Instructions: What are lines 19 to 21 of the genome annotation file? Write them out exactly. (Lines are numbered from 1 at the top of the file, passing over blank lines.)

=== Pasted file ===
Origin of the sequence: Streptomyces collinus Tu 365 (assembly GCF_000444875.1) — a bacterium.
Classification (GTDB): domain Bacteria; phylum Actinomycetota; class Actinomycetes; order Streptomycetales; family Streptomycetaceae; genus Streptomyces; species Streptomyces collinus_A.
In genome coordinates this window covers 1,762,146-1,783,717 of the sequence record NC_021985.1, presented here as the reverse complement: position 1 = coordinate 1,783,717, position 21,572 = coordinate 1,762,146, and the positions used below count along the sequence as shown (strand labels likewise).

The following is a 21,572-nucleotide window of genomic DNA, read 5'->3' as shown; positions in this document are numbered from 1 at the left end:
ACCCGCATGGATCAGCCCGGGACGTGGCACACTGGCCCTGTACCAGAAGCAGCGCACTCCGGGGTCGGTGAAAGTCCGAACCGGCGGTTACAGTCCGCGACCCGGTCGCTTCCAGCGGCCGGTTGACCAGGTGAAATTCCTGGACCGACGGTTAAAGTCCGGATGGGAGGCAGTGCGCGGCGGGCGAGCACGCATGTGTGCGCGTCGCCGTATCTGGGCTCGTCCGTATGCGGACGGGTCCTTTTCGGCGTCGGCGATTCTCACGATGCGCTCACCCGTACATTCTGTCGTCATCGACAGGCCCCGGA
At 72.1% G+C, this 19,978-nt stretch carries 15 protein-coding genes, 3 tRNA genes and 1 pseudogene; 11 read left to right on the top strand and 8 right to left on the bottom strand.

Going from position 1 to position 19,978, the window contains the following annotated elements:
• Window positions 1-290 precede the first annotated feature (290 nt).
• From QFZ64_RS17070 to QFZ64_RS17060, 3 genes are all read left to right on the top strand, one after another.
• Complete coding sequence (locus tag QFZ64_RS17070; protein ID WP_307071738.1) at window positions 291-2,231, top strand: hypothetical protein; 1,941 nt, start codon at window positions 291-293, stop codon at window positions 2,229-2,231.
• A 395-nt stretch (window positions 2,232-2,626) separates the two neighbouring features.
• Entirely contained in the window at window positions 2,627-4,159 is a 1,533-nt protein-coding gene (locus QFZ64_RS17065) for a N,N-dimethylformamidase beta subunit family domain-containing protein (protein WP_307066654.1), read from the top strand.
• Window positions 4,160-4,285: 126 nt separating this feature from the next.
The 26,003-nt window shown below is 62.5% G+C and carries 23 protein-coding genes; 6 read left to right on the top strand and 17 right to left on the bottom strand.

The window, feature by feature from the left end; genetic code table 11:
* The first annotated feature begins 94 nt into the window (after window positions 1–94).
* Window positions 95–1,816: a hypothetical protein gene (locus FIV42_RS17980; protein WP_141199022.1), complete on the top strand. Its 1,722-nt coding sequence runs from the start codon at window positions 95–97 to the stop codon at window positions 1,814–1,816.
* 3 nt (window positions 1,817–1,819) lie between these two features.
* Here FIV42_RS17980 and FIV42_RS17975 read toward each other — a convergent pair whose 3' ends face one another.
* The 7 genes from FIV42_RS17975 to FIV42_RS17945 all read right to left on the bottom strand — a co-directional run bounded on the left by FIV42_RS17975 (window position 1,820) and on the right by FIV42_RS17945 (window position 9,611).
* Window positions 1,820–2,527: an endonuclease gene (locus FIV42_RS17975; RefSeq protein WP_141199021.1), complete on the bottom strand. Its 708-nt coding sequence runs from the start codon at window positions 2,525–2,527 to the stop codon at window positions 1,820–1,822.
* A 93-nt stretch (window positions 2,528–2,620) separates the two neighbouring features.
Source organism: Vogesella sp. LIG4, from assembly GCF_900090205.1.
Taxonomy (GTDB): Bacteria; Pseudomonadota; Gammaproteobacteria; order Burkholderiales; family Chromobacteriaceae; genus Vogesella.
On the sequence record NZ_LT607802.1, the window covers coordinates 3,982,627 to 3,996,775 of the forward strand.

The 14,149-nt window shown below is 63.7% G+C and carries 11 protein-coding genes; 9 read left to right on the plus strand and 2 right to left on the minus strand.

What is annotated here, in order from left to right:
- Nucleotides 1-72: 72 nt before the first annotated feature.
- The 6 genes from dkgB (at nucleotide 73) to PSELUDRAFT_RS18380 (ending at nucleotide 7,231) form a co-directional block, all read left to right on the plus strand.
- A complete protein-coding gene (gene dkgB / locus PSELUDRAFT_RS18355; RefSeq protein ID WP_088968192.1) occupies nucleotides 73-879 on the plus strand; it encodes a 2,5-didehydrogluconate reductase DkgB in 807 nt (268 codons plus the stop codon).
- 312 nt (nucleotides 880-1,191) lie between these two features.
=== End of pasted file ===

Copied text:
* Here FIV42_RS17980 and FIV42_RS17975 read toward each other — a convergent pair whose 3' ends face one another.
* The 7 genes from FIV42_RS17975 to FIV42_RS17945 all read right to left on the bottom strand — a co-directional run bounded on the left by FIV42_RS17975 (window position 1,820) and on the right by FIV42_RS17945 (window position 9,611).
* Window positions 1,820–2,527: an endonuclease gene (locus FIV42_RS17975; RefSeq protein WP_141199021.1), complete on the bottom strand. Its 708-nt coding sequence runs from the start codon at window positions 2,525–2,527 to the stop codon at window positions 1,820–1,822.